Results 1  10
of
81
Between MDPs and SemiMDPs: A Framework for Temporal Abstraction in Reinforcement Learning
 Artificial Intelligence
, 1999
"... Learning, planning, and representing knowledge at multiple levels of temporal abstraction are key, longstanding challenges for AI. In this paper we consider how these challenges can be addressed within the mathematical framework of reinforcement learning and Markov decision processes (MDPs). We ..."
Abstract

Cited by 460 (34 self)
 Add to MetaCart
(Show Context)
Learning, planning, and representing knowledge at multiple levels of temporal abstraction are key, longstanding challenges for AI. In this paper we consider how these challenges can be addressed within the mathematical framework of reinforcement learning and Markov decision processes (MDPs). We extend the usual notion of action in this framework to include optionsclosedloop policies for taking action over a period of time. Examples of options include picking up an object, going to lunch, and traveling to a distant city, as well as primitive actions such as muscle twitches and joint torques. Overall, we show that options enable temporally abstract knowledge and action to be included in the reinforcement learning framework in a natural and general way. In particular, we show that options may be used interchangeably with primitive actions in planning methods such as dynamic programming and in learning methods such as Qlearning.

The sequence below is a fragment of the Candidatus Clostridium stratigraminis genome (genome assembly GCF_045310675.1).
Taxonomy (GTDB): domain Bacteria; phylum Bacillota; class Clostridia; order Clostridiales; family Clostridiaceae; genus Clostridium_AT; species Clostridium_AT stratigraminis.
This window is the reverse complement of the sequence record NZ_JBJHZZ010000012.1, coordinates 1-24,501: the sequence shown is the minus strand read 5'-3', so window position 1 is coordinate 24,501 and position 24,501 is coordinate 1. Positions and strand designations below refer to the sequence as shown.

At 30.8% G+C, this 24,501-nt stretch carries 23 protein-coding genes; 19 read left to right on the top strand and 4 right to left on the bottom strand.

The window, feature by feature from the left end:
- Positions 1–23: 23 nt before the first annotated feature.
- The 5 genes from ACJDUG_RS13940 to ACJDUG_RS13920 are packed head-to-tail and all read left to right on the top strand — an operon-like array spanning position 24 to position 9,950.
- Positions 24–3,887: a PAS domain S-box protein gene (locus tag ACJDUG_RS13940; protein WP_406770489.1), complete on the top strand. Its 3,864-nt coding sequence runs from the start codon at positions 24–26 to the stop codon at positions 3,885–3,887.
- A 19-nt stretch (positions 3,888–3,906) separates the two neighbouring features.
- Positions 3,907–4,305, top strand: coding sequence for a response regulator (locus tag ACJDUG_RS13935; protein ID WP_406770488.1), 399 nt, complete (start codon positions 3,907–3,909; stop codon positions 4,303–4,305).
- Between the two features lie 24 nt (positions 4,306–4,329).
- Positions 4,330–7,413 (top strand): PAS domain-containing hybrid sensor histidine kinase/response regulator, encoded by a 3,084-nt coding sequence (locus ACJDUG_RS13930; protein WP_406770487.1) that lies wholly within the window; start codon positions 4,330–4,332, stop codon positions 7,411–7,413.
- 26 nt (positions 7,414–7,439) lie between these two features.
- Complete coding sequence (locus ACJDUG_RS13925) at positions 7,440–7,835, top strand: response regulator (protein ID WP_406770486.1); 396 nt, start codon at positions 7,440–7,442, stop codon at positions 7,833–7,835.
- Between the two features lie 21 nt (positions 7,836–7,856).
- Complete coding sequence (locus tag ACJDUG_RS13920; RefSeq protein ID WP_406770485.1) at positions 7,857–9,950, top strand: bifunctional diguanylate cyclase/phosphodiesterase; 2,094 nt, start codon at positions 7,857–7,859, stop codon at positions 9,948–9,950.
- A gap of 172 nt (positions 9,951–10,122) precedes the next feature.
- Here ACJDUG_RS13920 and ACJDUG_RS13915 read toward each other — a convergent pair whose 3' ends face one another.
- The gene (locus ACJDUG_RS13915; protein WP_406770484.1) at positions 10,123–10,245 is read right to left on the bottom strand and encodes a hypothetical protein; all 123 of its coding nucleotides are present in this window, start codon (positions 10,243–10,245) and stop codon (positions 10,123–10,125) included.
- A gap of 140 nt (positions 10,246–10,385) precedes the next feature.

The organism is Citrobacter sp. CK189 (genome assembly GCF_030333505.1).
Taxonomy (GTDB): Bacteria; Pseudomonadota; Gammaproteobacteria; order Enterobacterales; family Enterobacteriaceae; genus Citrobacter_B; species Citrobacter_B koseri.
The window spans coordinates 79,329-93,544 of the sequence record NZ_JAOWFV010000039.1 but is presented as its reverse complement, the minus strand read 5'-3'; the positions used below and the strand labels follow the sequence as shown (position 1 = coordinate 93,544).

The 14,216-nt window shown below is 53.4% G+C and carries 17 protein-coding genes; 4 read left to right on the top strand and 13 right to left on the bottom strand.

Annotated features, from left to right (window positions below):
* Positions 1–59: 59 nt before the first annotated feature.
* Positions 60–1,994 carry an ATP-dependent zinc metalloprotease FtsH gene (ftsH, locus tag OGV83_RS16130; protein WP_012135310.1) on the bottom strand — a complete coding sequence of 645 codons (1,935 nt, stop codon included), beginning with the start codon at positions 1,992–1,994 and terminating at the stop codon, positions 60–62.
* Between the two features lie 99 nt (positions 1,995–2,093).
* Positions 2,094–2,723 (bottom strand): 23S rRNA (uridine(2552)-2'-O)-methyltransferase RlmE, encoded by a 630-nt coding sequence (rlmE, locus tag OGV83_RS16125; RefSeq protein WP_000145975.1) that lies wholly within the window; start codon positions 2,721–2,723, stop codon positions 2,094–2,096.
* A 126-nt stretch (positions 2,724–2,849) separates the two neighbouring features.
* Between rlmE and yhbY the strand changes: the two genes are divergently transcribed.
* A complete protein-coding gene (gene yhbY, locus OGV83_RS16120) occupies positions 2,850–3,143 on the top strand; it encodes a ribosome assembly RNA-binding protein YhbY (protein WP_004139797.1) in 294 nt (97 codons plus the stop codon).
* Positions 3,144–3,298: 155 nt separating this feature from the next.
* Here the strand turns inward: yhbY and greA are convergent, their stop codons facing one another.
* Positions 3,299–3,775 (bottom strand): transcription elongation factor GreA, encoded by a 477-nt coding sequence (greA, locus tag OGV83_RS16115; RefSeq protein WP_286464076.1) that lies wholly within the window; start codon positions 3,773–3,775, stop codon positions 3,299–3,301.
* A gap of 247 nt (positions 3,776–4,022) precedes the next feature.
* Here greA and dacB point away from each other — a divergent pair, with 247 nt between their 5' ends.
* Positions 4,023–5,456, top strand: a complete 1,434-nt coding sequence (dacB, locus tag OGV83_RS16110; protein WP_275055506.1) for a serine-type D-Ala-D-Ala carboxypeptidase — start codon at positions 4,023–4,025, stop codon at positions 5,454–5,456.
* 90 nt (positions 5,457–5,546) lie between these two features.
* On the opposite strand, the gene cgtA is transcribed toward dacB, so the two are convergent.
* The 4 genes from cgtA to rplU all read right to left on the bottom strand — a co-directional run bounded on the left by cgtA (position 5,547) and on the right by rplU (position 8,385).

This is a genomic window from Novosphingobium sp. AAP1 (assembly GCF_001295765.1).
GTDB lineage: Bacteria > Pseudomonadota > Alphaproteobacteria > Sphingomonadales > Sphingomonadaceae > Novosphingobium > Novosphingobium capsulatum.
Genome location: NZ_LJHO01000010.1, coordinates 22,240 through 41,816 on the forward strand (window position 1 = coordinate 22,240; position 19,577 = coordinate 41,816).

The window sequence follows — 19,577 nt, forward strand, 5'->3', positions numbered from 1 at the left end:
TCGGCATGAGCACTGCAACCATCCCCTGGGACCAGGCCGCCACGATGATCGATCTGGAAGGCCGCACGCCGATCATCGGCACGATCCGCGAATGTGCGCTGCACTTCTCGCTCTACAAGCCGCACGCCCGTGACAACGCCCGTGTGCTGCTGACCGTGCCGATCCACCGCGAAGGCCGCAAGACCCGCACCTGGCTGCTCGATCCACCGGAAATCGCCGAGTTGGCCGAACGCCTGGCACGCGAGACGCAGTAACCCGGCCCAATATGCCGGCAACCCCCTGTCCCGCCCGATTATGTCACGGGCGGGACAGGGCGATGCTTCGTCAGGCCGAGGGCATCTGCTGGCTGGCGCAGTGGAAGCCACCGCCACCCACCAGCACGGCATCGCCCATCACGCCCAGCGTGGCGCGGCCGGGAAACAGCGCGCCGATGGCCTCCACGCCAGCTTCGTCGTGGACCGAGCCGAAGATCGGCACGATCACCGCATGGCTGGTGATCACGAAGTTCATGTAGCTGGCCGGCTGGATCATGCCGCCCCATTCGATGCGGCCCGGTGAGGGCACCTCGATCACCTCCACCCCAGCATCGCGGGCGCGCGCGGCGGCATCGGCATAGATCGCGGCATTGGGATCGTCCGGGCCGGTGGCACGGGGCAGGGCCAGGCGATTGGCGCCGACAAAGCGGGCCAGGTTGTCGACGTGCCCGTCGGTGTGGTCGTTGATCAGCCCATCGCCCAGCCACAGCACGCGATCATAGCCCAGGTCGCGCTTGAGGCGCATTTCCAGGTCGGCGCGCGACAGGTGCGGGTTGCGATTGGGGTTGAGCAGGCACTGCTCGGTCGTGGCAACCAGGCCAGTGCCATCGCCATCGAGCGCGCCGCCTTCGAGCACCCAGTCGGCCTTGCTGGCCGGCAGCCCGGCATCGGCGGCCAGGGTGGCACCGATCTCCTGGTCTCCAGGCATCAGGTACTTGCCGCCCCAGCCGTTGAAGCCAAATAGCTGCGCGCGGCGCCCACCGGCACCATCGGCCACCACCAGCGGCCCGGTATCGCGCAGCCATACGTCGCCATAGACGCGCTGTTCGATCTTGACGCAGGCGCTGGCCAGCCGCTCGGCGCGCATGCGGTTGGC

Hierarchical Reinforcement Learning with the MAXQ Value Function Decomposition
 Journal of Artificial Intelligence Research
, 2000
"... This paper presents a new approach to hierarchical reinforcement learning based on decomposing the target Markov decision process (MDP) into a hierarchy of smaller MDPs and decomposing the value function of the target MDP into an additive combination of the value functions of the smaller MDPs. Th ..."
Abstract

Cited by 395 (6 self)
 Add to MetaCart
This paper presents a new approach to hierarchical reinforcement learning based on decomposing the target Markov decision process (MDP) into a hierarchy of smaller MDPs and decomposing the value function of the target MDP into an additive combination of the value functions of the smaller MDPs. The decomposition, known as the MAXQ decomposition, has both a procedural semanticsas a subroutine hierarchyand a declarative semanticsas a representation of the value function of a hierarchical policy. MAXQ unifies and extends previous work on hierarchical reinforcement learning by Singh, Kaelbling, and Dayan and Hinton. It is based on the assumption that the programmer can identify useful subgoals and define subtasks that achieve these subgoals. By defining such subgoals, the programmer constrains the set of policies that need to be considered during reinforcement learning. The MAXQ value function decomposition can represent the value function of any policy that is consisten...